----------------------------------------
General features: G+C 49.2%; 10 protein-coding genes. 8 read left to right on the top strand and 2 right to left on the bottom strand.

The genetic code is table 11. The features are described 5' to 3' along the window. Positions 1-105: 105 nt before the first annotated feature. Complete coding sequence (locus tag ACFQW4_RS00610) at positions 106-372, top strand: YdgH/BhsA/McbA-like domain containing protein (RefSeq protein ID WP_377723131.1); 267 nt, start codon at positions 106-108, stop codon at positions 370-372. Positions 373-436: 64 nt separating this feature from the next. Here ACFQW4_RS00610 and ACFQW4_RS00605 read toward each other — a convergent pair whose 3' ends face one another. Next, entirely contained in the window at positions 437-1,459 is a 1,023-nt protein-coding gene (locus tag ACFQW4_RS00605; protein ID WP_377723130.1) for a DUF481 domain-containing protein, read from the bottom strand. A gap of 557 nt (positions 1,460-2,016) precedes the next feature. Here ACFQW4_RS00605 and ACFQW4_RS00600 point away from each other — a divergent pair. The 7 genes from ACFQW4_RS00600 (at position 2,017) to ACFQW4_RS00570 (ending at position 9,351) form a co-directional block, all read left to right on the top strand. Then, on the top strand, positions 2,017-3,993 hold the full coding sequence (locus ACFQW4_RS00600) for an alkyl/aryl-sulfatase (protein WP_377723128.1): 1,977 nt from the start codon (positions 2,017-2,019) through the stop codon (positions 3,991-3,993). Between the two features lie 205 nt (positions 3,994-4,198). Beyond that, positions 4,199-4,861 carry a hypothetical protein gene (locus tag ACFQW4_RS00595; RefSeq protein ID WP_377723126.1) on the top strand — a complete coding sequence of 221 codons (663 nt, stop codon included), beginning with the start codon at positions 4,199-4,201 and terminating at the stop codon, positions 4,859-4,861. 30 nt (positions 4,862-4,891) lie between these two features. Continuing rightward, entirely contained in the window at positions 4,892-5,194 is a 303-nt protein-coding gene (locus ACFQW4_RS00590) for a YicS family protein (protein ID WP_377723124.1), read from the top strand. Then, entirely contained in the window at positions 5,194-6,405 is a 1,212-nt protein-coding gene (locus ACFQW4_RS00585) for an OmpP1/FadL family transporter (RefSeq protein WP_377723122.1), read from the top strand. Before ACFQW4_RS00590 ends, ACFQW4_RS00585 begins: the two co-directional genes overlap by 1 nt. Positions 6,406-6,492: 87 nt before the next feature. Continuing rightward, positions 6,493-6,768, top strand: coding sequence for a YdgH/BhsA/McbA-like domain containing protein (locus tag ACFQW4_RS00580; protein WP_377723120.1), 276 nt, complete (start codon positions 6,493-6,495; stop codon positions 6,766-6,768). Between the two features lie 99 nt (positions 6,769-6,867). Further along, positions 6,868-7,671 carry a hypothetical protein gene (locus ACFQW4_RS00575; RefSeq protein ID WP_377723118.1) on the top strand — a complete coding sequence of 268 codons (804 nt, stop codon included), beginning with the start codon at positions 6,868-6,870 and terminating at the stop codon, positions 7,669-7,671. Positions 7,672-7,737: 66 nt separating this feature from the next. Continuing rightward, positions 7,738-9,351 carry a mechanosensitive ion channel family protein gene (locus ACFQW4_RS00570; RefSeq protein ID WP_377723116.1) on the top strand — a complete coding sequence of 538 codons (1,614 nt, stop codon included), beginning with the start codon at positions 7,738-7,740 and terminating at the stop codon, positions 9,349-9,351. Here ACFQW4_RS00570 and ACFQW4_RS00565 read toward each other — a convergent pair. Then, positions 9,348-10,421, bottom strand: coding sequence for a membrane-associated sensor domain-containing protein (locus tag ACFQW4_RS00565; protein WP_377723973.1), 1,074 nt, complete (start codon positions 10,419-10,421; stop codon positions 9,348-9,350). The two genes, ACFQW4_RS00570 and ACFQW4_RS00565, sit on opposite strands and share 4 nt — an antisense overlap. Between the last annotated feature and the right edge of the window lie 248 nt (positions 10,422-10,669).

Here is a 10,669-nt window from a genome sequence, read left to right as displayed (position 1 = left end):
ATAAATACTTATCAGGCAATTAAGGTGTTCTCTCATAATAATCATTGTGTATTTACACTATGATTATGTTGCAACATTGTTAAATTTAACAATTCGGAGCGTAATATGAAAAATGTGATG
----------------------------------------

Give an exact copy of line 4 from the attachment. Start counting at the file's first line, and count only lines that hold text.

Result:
ATAAATACTTATCAGGCAATTAAGGTGTTCTCTCATAATAATCATTGTGTATTTACACTATGATTATGTTGCAACATTGTTAAATTTAACAATTCGGAGCGTAATATGAAAAATGTGATG